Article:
Nigeria undergrid minigrid project proves viability a year on

Nigeria undergrid minigrid project proves viability a year on -


A three-way agreement between a Nigerian community, utility and minigrid operator is proving the financial, technical and political feasibility of the undergrid minigrid system in Nigeria.

Eighteen months since the project started, it is flourishing despite a tumultuous year that included a global pandemic. Not only is the undergrid minigrids project financially sound, but the Nayo Tropical Technology team reports that revenue has already doubled.

New customers are being steadily acquired as the demand for electricity grows and the minigrid attracts new business into Mokoloki Village, a rural community in Ogun State, Nigeria.

The minigrid installed by Nayo Tech features a 100kW solar PV plant, 194 battery storage and an 88kW diesel backup generator. It generates on average more than 5,500kWh solar energy a month.

How it started

Two years ago, IBEDC, the utility servicing the area, was not able to provide more than four or five hours of electricity a day to homes and businesses in Mokoloki. A recently released project update from RMI (which conceptualised the project and provides advisory services) reads: “The minigrids has never experienced an outage that lasted five hours”.

Over the first 15 months of the project, operating costs were about one-third of total revenue, which is on par with similar off-grid minigrids projects. Collection rates have soared from around 20% before the minigrids was installed, to 100% today, with every Mokoloki customer now using a prepaid meter.

Undergrid minigrid benefits from robust economic activity

One of Nayo Tech’s original hypotheses was that, compared with a typical isolated, off-grid minigrid, an undergrid minigrid would benefit from more robust economic activity in grid-connected peri-urban areas. “In fact, the Mokoloki minigrid’s average revenue per user is twice that of a comparable off-grid site in Nigeria. The undergrid minigrid is relieving pressure on IBEDC by providing customers with consistent power without taxing the distribution company’s system, and Nayo Tech has met 100% of its financial obligations to IBEDC, providing revenue certainty,” reads the project update.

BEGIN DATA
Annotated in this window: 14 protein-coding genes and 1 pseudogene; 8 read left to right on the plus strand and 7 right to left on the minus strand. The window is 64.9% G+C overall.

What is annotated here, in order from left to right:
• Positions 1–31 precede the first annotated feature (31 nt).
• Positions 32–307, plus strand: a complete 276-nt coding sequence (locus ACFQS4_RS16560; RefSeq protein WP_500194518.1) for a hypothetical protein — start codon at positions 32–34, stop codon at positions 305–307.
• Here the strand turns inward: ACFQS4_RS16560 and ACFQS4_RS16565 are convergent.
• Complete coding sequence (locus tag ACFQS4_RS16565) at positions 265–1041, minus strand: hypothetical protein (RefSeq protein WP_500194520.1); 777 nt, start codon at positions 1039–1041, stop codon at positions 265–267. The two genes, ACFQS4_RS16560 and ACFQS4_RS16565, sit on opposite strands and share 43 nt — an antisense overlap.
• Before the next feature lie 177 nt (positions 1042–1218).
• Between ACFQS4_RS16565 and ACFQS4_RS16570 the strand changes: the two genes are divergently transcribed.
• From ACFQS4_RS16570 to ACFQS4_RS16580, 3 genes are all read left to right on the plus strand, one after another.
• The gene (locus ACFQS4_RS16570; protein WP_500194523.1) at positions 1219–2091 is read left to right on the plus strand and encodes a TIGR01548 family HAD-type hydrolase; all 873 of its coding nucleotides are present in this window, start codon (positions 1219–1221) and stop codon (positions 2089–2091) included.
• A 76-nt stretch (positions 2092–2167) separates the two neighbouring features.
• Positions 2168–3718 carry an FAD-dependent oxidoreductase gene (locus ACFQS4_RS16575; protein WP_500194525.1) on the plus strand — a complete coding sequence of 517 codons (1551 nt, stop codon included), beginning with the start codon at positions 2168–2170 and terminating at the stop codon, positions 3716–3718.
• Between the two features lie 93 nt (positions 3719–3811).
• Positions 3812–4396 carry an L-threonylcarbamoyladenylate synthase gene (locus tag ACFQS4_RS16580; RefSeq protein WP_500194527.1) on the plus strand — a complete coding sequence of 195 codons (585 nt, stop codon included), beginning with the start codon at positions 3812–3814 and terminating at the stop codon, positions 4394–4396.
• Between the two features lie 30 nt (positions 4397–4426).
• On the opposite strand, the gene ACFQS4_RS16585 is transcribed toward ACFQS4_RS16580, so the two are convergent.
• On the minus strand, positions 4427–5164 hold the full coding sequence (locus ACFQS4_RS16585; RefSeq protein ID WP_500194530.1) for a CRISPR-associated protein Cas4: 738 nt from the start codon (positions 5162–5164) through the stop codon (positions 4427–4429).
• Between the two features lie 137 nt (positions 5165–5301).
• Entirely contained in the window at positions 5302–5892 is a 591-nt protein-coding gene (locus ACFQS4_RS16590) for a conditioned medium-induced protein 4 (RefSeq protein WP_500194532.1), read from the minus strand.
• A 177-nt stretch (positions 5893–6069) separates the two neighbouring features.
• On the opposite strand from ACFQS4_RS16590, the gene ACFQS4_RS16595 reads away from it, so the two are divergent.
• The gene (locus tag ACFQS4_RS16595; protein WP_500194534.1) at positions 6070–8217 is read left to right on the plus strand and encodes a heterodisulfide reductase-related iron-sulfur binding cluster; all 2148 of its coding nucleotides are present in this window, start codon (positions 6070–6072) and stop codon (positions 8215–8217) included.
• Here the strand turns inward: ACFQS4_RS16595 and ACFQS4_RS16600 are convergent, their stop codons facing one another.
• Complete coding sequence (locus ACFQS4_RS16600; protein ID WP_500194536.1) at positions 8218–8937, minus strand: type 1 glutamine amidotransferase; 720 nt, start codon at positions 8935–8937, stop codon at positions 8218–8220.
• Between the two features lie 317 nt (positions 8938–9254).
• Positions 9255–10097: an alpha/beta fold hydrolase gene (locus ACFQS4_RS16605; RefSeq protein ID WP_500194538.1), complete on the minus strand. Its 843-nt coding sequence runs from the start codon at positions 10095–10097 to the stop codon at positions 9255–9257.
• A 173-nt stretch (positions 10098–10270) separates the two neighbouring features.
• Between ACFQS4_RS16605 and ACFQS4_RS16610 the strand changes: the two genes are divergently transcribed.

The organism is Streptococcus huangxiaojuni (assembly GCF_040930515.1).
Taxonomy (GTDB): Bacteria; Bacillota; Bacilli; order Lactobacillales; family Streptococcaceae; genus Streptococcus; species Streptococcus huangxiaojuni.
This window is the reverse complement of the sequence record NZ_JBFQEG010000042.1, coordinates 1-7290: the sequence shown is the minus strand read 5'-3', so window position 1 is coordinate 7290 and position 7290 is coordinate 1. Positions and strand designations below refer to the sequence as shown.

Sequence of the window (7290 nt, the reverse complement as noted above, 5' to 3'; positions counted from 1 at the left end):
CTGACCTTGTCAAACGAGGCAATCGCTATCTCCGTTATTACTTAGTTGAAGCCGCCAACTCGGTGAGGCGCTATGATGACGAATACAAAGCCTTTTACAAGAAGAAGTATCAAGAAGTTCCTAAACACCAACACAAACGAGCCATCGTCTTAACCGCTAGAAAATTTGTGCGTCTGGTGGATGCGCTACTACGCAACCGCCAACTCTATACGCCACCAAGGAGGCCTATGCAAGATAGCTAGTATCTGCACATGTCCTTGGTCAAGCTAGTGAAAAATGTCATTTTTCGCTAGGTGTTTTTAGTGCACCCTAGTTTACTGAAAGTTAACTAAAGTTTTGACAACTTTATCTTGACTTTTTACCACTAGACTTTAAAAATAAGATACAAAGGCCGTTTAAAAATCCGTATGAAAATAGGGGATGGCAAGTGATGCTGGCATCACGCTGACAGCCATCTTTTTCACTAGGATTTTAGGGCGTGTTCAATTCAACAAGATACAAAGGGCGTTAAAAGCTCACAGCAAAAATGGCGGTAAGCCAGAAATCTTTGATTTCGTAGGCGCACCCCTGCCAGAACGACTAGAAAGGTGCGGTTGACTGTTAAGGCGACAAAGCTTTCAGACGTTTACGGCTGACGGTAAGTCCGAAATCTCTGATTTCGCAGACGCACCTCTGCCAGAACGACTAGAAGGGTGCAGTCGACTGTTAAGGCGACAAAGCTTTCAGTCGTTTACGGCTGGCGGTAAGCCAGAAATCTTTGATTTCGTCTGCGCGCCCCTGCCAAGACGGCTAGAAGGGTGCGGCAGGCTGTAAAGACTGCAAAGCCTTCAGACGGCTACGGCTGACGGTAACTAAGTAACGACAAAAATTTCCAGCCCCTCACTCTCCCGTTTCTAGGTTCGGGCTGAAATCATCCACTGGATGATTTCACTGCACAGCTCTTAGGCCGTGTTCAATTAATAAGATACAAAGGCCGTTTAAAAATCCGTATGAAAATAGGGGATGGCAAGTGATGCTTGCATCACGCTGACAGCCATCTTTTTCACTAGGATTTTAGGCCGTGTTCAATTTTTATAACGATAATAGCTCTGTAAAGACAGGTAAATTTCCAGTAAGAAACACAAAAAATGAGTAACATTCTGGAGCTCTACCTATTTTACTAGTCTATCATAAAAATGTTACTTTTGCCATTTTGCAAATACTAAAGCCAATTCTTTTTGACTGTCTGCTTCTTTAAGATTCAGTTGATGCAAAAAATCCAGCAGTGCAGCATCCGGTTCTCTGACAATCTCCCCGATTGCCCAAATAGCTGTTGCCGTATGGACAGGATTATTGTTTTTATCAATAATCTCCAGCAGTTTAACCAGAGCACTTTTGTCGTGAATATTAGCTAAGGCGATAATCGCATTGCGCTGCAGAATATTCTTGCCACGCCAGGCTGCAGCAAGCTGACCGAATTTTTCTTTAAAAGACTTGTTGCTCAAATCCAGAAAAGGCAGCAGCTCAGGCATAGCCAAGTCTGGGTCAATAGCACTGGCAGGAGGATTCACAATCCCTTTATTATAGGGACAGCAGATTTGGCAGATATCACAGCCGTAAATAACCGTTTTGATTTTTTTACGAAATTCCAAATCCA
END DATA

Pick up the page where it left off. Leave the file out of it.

Anayo Okenwa Nas, CEO of Nayo Tropical Technology: “One year on, we are happy to say it was a good economic and social decision to be involved in this project.”

Word has spread of the minigrid’s reliability and customer satisfaction as evinced by minigrid staff receiving regular requests from community leaders who hope to replicate the project to provide reliable, sustainable, affordable power for their communities.

Nayo Tech and IBEDC are developing a pipeline of new projects to deploy more solar power along with the same principles within the IBEDC franchise area.

Saheed Busari, IBEDC embedded generation and renewable energy lead for IBEDC said they have seen a number of benefits from permitting the minigrids to run within their franchise: “IBEDC receives fixed annual payments from the minigrid operator for the right to provide electricity in Mokoloki. [IBEDC is] also benefitting from the elimination of financial and technical losses incurred while serving the community before the minigrid arrived.”

Project ready to expand

Customer demand and minigrids revenue is growing consistently. Originally 90 Mokoloki customers were connected to the IBEDC grid. Just more than 200 customers initially signed up to receive power from the minigrid and that has now increased to nearly 300 connections.

The project update revealed: “Minigrid revenue doubled within the first 18 months of operation and to keep up with demand growth, Nayo Tech has already begun a planned expansion that will approximately double the battery, inverter and PV capacity.”

Commercial customers such as welders, bakers and mills are important for the minigrids project viability. The location of this undergrid minigrid project was attractive specifically because of the economic activity around the Mokoloki Village and the potential for productive uses of electricity. While the commercial customers only comprise 9% of the total customer base, they contribute 45% of the total revenue.

“After 18 months, it is clear that the minigrid also is driving local economic growth by helping local businesses thrive and attracting new ones,” states the report.

New businesses, like one that will process soybeans into milk, are in the process of moving to Mokoloki due to favourable conditions and targeted demand stimulation efforts provided by Nayo Tech. Local communications entrepreneur Ogunmade Olamilekan Emmanuel says the minigrid has totally changed the community because of the provision of stable electricity. “More people are coming [into Mokoloki] because of the light. It improved business.” – ESI


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